Visual Capture


    Systems designed for home computer systems would be even more limited than those used by the major airlines, and would appeal to a limited market as well. So I am not sure this is an area IPACS should assign a high priority given other pressing demands. Just my two cents.

    Although I don't have a motion platform yet I'd like to get one if I had the money for it because your argument about visual capture omits some aspects of flight simulation in a home environment. Your experience may be true for full scale flight Simulators or home cockpits where 🧒 have hardware for every button and switch in the real plane and thus can watch the outside view while turning knobs or flicking switches that are not within your line of sight. But in a VR motion setup you have to look at a switch directly to be able to use it. If you're flying in turbulent conditions your aircraft attitude might change without you noticing because you are staring at a gauge and don't see the outside while you are doing it this. I often found myself in a 45 degree bank or 20 degree pitch up after tuning in a new radio frequency because I couldn't see the horizon move while staring at the radio stack. To realize that you're leaving straight ant level flight in this case you'd need some kind of physical feedback, either from a motion platform or a control loading yoke, or even better both. That's why I think motion platforms should still be supported in the future.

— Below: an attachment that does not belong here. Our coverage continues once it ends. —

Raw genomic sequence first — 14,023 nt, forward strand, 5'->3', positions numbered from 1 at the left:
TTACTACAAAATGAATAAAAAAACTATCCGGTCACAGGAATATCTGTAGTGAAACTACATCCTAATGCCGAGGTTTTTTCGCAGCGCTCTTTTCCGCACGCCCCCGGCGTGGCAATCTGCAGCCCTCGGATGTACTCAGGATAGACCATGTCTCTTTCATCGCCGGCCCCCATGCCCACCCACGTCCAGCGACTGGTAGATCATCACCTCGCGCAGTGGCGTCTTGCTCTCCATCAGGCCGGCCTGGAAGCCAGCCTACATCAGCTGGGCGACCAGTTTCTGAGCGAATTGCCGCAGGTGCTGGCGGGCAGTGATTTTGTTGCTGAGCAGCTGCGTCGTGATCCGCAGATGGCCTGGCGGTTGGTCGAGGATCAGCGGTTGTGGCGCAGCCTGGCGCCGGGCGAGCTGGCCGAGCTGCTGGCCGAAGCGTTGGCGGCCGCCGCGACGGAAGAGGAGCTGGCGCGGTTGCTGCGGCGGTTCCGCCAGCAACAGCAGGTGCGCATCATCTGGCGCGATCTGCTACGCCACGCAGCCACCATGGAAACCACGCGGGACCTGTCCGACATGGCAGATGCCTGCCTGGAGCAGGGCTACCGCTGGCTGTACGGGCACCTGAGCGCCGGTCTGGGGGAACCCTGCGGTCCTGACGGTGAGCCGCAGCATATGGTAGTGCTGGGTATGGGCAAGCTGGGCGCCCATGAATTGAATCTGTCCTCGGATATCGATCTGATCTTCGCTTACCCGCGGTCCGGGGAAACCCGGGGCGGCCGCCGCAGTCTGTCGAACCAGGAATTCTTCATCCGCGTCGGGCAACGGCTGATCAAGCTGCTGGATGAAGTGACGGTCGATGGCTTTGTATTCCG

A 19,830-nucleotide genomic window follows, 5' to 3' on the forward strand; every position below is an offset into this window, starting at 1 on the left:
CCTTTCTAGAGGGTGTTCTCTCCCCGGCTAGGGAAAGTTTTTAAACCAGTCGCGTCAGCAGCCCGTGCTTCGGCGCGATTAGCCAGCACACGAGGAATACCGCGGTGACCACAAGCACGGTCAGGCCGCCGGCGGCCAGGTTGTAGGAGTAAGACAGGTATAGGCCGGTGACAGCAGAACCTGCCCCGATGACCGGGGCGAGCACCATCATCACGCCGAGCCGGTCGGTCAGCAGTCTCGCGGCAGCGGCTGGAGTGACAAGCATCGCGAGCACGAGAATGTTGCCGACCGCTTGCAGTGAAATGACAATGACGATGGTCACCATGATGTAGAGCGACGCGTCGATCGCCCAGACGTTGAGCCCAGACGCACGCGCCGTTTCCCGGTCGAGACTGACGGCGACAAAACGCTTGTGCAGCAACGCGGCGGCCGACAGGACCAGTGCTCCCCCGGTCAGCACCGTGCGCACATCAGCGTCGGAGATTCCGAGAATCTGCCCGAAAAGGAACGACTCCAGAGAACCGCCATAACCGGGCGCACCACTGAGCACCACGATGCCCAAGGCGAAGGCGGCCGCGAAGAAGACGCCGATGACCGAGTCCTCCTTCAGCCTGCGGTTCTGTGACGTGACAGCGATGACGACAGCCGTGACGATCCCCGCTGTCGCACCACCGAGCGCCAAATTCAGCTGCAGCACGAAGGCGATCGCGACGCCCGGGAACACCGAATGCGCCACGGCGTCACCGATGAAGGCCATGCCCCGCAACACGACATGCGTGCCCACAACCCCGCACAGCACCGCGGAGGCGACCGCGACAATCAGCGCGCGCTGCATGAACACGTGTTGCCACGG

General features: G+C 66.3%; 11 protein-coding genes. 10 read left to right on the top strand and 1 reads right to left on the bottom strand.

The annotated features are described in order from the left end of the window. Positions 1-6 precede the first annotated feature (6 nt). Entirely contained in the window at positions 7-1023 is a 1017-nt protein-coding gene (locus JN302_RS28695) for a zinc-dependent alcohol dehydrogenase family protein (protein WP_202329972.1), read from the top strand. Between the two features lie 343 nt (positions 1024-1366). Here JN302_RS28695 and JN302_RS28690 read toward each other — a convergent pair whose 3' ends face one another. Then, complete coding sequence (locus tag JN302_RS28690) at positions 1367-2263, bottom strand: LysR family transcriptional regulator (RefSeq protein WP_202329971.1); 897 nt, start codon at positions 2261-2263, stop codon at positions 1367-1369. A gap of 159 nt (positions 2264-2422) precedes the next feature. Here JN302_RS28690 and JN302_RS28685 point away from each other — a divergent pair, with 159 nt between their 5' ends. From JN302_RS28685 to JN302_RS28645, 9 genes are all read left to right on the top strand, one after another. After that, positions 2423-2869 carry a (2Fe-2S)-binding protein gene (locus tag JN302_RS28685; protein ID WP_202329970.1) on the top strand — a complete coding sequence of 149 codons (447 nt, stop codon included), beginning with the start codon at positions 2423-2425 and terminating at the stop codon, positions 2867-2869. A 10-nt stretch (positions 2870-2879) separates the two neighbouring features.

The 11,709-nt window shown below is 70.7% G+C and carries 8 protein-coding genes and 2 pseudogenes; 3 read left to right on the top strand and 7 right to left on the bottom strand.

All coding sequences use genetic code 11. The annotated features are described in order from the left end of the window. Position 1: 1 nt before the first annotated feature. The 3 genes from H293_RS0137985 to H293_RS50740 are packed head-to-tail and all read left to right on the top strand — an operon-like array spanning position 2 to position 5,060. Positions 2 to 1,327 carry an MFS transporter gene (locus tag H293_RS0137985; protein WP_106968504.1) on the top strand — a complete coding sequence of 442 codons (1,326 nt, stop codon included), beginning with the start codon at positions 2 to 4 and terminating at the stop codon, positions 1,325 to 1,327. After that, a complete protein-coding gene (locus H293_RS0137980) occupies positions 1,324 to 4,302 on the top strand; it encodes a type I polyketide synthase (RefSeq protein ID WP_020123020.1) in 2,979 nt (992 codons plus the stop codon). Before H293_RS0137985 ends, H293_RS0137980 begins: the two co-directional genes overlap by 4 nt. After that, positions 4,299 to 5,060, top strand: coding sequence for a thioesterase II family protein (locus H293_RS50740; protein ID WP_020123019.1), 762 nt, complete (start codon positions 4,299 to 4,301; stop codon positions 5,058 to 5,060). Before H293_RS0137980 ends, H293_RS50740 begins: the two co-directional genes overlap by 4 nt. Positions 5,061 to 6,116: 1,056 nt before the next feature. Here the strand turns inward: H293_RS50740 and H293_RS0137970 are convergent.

• Although I don't have a motion platform yet I'd like to get one if I had the money for it because your argument about visual capture omits some aspects of flight simulation in a home environment. Your experience may be true for full scale flight Simulators or home cockpits where 🧒 have hardware for every button and switch in the real plane and thus can watch the outside view while turning knobs or flicking switches that are not within your line of sight. But in a VR motion setup you have to look at a switch directly to be able to use it. If you're flying in turbulent conditions your aircraft attitude might change without you noticing because you are staring at a gauge and don't see the outside while you are doing it this. I often found myself in a 45 degree bank or 20 degree pitch up after tuning in a new radio frequency because I couldn't see the horizon move while staring at the radio stack. To realize that you're leaving straight ant level flight in this case you'd need some kind of physical feedback, either from a motion platform or a control loading yoke, or even better both. That's why I think motion platforms should still be supported in the future.